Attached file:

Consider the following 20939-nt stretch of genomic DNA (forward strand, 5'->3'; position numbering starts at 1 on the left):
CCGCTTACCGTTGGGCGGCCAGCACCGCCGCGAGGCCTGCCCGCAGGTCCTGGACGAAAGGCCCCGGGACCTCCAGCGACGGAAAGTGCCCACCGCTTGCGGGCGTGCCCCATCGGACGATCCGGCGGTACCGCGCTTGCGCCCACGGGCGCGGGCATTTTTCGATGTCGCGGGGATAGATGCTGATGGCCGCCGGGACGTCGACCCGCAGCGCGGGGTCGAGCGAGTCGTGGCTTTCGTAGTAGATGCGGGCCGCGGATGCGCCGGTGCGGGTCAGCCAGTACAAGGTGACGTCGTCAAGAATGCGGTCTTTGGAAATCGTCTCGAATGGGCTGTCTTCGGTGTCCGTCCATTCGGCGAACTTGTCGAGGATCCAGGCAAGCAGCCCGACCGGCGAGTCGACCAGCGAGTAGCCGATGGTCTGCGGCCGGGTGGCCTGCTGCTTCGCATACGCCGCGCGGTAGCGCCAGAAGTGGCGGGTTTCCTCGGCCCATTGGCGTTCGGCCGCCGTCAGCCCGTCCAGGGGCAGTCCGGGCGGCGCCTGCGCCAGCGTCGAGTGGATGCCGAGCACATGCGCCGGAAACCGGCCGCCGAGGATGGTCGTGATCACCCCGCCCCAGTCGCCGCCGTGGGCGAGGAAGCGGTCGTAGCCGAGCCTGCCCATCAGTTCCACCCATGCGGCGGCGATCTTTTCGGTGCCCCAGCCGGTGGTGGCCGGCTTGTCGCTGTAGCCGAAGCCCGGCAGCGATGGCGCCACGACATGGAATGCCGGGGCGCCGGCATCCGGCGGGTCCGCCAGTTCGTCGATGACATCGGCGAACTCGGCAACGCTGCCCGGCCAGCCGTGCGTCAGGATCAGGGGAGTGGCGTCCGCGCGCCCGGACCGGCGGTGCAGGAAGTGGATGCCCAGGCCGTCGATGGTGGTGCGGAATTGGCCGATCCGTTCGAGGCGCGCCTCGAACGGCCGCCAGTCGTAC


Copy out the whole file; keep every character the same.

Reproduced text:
Consider the following 20939-nt stretch of genomic DNA (forward strand, 5'->3'; position numbering starts at 1 on the left):
CCGCTTACCGTTGGGCGGCCAGCACCGCCGCGAGGCCTGCCCGCAGGTCCTGGACGAAAGGCCCCGGGACCTCCAGCGACGGAAAGTGCCCACCGCTTGCGGGCGTGCCCCATCGGACGATCCGGCGGTACCGCGCTTGCGCCCACGGGCGCGGGCATTTTTCGATGTCGCGGGGATAGATGCTGATGGCCGCCGGGACGTCGACCCGCAGCGCGGGGTCGAGCGAGTCGTGGCTTTCGTAGTAGATGCGGGCCGCGGATGCGCCGGTGCGGGTCAGCCAGTACAAGGTGACGTCGTCAAGAATGCGGTCTTTGGAAATCGTCTCGAATGGGCTGTCTTCGGTGTCCGTCCATTCGGCGAACTTGTCGAGGATCCAGGCAAGCAGCCCGACCGGCGAGTCGACCAGCGAGTAGCCGATGGTCTGCGGCCGGGTGGCCTGCTGCTTCGCATACGCCGCGCGGTAGCGCCAGAAGTGGCGGGTTTCCTCGGCCCATTGGCGTTCGGCCGCCGTCAGCCCGTCCAGGGGCAGTCCGGGCGGCGCCTGCGCCAGCGTCGAGTGGATGCCGAGCACATGCGCCGGAAACCGGCCGCCGAGGATGGTCGTGATCACCCCGCCCCAGTCGCCGCCGTGGGCGAGGAAGCGGTCGTAGCCGAGCCTGCCCATCAGTTCCACCCATGCGGCGGCGATCTTTTCGGTGCCCCAGCCGGTGGTGGCCGGCTTGTCGCTGTAGCCGAAGCCCGGCAGCGATGGCGCCACGACATGGAATGCCGGGGCGCCGGCATCCGGCGGGTCCGCCAGTTCGTCGATGACATCGGCGAACTCGGCAACGCTGCCCGGCCAGCCGTGCGTCAGGATCAGGGGAGTGGCGTCCGCGCGCCCGGACCGGCGGTGCAGGAAGTGGATGCCCAGGCCGTCGATGGTGGTGCGGAATTGGCCGATCCGTTCGAGGCGCGCCTCGAACGGCCGCCAGTCGTAC